Co-written and co-produced by the married Butler-Harts — and directed by Matthew — “The Isle” follows the plight of three mid-19th century shipwrecked sailors, who make their way to a tiny island, cloaked in mist. There they meet the four residents: the gregarious Fingal (Dickon Tyrrell), the standoffish Douglas (Conleth Hill), his niece Lanthe (Tori Butler-Hart), and the roving madwoman, Korrigan (Alex Wilton Regan).
The three seamen (played by Alex Hassell, Graham Butler and Fisayo Akinade) quickly realize the islanders won’t make it easy for them to leave. There are no boats to ferry them home; and a mysterious wailing appears whenever they even think about escaping.
“The Isle” isn’t especially scary. It’s more of an adventure/mystery, as the heroes keep pressing their hosts — at the risk of their own lives — for more information about where they are, and about what happened to the people who used to lived there.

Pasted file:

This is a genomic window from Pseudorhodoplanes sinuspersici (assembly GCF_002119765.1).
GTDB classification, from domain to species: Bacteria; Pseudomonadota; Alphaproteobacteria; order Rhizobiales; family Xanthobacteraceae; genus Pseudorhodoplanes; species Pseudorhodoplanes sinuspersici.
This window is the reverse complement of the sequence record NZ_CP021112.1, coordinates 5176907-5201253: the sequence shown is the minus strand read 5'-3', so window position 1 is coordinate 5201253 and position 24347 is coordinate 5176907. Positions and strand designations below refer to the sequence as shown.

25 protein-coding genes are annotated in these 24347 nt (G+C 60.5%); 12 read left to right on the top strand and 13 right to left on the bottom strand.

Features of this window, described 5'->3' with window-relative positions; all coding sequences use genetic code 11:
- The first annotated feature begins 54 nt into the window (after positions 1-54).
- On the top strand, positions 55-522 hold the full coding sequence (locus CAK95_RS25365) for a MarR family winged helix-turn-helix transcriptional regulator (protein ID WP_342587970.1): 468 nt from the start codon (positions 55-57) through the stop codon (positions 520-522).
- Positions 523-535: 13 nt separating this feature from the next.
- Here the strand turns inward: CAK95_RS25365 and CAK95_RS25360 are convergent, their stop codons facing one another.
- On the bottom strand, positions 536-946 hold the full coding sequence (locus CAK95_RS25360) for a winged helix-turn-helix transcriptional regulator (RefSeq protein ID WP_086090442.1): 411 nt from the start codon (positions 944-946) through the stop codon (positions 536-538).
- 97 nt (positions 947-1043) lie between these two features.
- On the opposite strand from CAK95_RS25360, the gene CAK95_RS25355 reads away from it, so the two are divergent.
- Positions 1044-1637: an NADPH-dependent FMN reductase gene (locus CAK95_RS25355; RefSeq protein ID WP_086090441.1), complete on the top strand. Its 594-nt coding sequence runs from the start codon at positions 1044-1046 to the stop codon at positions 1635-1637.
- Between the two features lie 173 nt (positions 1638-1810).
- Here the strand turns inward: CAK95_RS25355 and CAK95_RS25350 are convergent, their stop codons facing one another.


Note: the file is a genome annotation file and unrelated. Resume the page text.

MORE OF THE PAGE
But the picture’s a pleasure to watch throughout, largely because of Eilean Shona. The Butler-Harts built their story around the place, and don’t squander any of the spectacular scenery. This island looks like something from a dark fairy tale — so that’s exactly what the filmmakers have made.
Running time: 1 hour, 36 minutes
Playing: Starts Feb. 8, Laemmle Glendale, Glendale; also on VOD
‘The Amityville Murders’
Ever since the Long Island haunted house story “The Amityville Horror” inspired a surprise hit book and movie in the late 1970s, filmmakers and horror writers haven’t been able to stay away from that one allegedly evil Dutch Colonial. Writer-director Daniel Farrands’ “The Amityville Murders” is the latest to drop by 112 Ocean Avenue, dramatizing the location’s only clearly substantiated act of extreme violence: the night in 1974 when 23-year-old Ronald “Butch” DeFeo Jr. murdered his parents and four siblings.
The DeFeos’ story has been told on film before, with the names changed, in 1982’s “Amityville II: The Possession.” Farrands — who’s made several well-regarded documentaries about true crime and horror cinema — doesn’t try much new with his version. This is still just an “Amityville” movie, peppered liberally with spooky unexplained phenomena and ghostly voices coaxing strange behavior.